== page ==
Mortgage brokers and all other “financial institutions” as defined by the Red Flag Rule that are governed by the Federal Trade Commission (FTC) have an additional 90 days to prepare for compliance the Red Flag Rule. The term “financial institutions,” as it applies to this rule, is defined very broadly to include about everyone in a credit transaction and includes all mortgage originators.
Mortgage brokers, being under the FTC’s oversight for this rule, are among the business categories offered the longest compliance timeframe. This delayed enforcement period only applies to the financial institutions that will be under the FTC’s oversight, the financial institutions governed by the Federal Reserve and other federal agencies have been required to be in compliance since Nov. 1, 2008 and are subject to enforcement of the Red Flag Rule since that date.
In addition to the extended deadline, the FTC has provided a Web site of new Red Flag Rule resources at www.ftc.gov/redflagsrule. This Web site offers help in understanding the rule, as well as a template to assist with creating a compliance program for your company. This new Web site is the result of the FTC’s outreach efforts during the past year in which the staff learned that some industries (with the mortgage industry being one of those with concerns) within the FTC’s jurisdiction were uncertain about their companies’ responsibilities under the Red Flag Rule. The FTC staff has developed the published materials on the above listed site to help explain what types of entities are covered and how they might develop their identity theft prevention programs.
The Red Flag Rule is one of the last parts of the 2003 Fair and Accurate Credit Transactions Act (FACTA) to be implemented. Speaking about the debate of the broadness of Congress’s Red Flag direction, FTC Chairman Jon Leibowitz stated, “Given the ongoing debate about whether Congress wrote this provision too broadly, delaying enforcement of the Red Flag Rule will allow industries and associations to share guidance with their members, provide low-risk entities an opportunity to use the template in developing their programs, and give Congress time to consider the issue further.”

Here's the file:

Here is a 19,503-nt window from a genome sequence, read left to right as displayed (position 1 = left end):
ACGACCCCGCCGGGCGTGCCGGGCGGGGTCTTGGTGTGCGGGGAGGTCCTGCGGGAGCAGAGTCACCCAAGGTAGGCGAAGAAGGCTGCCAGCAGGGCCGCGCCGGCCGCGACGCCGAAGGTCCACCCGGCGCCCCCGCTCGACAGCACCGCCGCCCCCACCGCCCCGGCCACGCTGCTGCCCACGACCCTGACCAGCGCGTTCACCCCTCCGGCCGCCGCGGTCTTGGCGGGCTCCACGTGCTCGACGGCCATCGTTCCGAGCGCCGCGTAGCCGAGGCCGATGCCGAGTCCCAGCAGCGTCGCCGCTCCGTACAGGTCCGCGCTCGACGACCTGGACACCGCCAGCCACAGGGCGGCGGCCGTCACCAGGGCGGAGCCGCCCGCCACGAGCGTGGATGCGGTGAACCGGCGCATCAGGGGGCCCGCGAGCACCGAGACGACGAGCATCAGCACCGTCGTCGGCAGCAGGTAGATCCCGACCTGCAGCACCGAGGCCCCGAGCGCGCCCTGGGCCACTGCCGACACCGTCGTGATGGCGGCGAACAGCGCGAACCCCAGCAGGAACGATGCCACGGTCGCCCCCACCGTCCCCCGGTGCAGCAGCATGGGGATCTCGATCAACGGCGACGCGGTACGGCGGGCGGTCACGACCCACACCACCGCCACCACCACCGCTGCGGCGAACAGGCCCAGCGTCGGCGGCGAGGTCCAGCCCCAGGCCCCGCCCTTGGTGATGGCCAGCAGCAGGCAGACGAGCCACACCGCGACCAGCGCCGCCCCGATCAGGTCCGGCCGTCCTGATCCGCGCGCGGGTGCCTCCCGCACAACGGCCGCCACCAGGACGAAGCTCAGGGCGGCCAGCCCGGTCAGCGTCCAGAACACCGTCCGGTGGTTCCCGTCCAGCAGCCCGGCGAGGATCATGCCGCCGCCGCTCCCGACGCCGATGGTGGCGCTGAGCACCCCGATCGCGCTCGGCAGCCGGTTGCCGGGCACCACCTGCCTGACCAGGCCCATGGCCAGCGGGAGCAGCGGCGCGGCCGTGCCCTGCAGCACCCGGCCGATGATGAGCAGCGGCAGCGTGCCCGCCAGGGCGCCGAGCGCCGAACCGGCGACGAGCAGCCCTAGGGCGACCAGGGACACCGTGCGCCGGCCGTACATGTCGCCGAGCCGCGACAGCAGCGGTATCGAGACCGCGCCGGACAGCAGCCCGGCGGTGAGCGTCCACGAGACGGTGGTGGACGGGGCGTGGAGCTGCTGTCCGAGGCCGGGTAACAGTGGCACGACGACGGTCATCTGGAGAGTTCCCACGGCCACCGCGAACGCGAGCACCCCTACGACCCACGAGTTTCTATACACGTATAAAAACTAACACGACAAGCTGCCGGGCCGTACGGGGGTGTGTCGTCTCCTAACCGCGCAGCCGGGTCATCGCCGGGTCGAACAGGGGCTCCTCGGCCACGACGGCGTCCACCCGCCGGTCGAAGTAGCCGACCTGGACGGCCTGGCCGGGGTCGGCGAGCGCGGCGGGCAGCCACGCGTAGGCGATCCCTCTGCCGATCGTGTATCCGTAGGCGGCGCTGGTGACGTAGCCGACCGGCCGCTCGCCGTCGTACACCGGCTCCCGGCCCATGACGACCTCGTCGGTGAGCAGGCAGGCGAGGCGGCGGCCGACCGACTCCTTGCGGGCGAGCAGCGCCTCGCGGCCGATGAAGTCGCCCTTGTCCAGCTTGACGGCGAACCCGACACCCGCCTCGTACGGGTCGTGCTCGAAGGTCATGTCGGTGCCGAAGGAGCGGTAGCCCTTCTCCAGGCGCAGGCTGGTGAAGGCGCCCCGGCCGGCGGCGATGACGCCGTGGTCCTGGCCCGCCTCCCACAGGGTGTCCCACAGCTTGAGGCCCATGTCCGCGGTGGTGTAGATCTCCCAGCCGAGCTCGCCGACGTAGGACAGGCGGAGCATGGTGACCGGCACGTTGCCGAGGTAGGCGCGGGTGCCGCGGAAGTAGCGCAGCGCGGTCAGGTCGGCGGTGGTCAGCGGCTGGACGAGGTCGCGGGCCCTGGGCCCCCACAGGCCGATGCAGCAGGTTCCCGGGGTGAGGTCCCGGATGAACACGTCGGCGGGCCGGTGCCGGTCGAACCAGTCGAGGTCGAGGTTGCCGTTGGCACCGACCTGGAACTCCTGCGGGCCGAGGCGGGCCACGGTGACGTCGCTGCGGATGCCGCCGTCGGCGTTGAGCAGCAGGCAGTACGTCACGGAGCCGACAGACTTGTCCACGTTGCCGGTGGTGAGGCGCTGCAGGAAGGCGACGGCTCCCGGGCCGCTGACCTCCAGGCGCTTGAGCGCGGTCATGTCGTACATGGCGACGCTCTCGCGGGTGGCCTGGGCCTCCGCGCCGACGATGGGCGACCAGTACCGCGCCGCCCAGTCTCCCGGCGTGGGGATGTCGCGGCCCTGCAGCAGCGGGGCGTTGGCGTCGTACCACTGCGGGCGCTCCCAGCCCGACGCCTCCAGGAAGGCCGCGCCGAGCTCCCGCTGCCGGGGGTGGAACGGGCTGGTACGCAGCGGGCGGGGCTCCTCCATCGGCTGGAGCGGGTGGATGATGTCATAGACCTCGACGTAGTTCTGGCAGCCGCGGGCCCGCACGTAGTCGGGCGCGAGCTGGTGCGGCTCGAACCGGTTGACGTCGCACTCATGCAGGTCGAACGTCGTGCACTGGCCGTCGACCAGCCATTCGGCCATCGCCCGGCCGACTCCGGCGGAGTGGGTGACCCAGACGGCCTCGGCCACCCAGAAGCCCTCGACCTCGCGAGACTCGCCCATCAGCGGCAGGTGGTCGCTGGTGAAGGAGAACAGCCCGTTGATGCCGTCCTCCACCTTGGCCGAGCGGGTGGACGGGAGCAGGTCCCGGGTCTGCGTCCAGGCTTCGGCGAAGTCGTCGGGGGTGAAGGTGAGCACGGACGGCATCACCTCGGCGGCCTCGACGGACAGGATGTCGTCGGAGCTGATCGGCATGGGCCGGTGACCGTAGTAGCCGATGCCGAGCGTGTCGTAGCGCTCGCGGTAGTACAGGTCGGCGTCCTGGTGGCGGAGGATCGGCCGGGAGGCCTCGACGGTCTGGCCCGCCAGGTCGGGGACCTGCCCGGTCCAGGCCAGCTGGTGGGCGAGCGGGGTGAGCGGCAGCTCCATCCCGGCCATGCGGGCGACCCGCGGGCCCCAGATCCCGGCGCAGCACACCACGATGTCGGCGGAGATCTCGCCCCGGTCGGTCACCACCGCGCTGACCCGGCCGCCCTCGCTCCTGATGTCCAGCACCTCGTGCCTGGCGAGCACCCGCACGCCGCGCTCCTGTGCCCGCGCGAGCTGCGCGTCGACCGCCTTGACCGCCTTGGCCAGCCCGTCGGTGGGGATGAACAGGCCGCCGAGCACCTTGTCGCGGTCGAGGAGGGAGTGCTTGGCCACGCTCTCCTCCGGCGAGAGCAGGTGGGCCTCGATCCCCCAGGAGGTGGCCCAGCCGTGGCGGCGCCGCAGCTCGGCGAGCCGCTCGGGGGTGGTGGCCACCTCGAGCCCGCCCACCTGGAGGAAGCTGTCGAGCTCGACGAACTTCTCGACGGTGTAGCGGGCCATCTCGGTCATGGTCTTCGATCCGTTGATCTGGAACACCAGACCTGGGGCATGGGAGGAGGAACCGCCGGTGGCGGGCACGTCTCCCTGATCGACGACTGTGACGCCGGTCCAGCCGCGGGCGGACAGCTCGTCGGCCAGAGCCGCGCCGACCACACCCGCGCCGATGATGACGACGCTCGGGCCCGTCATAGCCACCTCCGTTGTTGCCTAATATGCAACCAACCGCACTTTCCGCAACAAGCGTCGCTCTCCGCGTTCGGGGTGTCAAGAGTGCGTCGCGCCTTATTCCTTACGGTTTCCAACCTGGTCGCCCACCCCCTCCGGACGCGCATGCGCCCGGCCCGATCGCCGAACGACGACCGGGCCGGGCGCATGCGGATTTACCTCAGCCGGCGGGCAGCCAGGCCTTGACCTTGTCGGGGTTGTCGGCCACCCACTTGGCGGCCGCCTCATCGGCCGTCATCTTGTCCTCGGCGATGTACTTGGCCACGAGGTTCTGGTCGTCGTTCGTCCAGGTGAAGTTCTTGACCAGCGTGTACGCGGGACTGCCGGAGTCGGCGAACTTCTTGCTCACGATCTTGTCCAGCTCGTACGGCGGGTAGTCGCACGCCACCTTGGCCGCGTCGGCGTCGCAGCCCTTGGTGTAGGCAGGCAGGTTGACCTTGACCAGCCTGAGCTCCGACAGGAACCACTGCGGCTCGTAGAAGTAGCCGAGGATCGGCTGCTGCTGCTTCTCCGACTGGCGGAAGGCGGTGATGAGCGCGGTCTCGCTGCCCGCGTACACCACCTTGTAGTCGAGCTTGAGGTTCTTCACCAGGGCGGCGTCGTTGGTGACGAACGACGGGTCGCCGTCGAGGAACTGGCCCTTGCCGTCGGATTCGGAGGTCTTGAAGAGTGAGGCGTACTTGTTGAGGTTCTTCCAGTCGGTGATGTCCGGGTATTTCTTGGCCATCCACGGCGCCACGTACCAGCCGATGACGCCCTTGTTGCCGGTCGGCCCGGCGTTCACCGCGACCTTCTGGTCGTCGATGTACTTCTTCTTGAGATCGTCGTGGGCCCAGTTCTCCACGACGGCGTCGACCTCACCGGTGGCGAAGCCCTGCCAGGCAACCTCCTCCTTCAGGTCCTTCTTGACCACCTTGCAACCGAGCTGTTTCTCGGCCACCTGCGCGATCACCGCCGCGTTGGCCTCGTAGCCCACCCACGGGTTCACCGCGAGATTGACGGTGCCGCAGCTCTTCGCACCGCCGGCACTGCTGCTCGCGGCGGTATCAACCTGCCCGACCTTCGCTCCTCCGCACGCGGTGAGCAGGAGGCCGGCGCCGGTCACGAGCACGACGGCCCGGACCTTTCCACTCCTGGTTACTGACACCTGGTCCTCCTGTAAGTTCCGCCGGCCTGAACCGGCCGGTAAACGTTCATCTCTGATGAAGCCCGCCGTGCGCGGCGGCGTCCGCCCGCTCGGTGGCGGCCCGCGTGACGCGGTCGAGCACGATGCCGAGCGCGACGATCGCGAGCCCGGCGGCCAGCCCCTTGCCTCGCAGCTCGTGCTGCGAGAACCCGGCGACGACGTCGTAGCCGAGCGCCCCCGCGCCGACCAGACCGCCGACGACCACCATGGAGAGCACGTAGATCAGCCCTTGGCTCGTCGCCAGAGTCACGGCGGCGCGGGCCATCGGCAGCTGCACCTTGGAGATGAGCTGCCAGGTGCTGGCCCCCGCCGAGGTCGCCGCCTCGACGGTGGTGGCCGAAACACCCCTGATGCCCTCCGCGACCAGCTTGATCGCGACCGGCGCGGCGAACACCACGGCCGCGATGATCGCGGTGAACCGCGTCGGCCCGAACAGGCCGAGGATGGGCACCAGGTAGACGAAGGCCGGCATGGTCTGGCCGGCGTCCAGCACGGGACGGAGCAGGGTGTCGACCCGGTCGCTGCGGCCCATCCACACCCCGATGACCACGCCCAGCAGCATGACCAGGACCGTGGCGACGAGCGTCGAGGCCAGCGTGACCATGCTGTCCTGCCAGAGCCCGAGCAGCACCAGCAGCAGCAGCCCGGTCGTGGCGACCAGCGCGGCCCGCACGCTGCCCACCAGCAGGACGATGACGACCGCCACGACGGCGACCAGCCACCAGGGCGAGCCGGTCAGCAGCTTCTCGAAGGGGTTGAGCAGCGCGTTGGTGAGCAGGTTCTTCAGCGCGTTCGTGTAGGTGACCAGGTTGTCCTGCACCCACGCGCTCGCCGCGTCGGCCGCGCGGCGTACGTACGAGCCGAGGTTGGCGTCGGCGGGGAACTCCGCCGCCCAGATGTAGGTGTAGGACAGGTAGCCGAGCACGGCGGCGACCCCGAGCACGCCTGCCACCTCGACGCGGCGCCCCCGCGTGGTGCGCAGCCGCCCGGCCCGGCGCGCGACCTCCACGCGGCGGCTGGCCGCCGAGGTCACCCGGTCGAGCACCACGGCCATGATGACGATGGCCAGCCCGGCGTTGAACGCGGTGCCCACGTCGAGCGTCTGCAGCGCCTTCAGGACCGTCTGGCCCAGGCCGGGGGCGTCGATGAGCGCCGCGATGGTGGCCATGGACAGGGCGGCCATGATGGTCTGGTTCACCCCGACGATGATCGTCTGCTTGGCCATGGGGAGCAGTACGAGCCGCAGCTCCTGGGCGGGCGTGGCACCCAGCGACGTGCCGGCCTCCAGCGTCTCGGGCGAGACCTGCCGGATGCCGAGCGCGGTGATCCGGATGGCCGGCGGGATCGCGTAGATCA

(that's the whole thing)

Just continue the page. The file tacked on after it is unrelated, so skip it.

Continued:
Now, mortgage originators have a variety of resources available to them to make sure they are in compliance before the Aug. 1 enforcement begins. Many credit reporting agencies also offer their clients Red Flag compliance programs and products. If your firm has not yet created its Red Flag program, the next 60 days are crucial to implementation.
Since this is the second time the compliance date has been postponed, any companies found to be not in compliance after Aug. 1 are not likely to be offered much sympathy from the FTC. Fines most likely are going to be steep as the Red Flag Rule is intended to reduce the potential for identity theft, which has been the top consumer complaint to the FTC for the past five years.
For a copy of the complete FTC announcement on the postponement to Aug. 1, log on to www.ftc.gov/opa/2009/04/redflagsrule.shtm.
Terry W. Clemans is the executive director of the National Credit Reporting Association Inc. (NCRA). He may be reached at (630) 539-1525.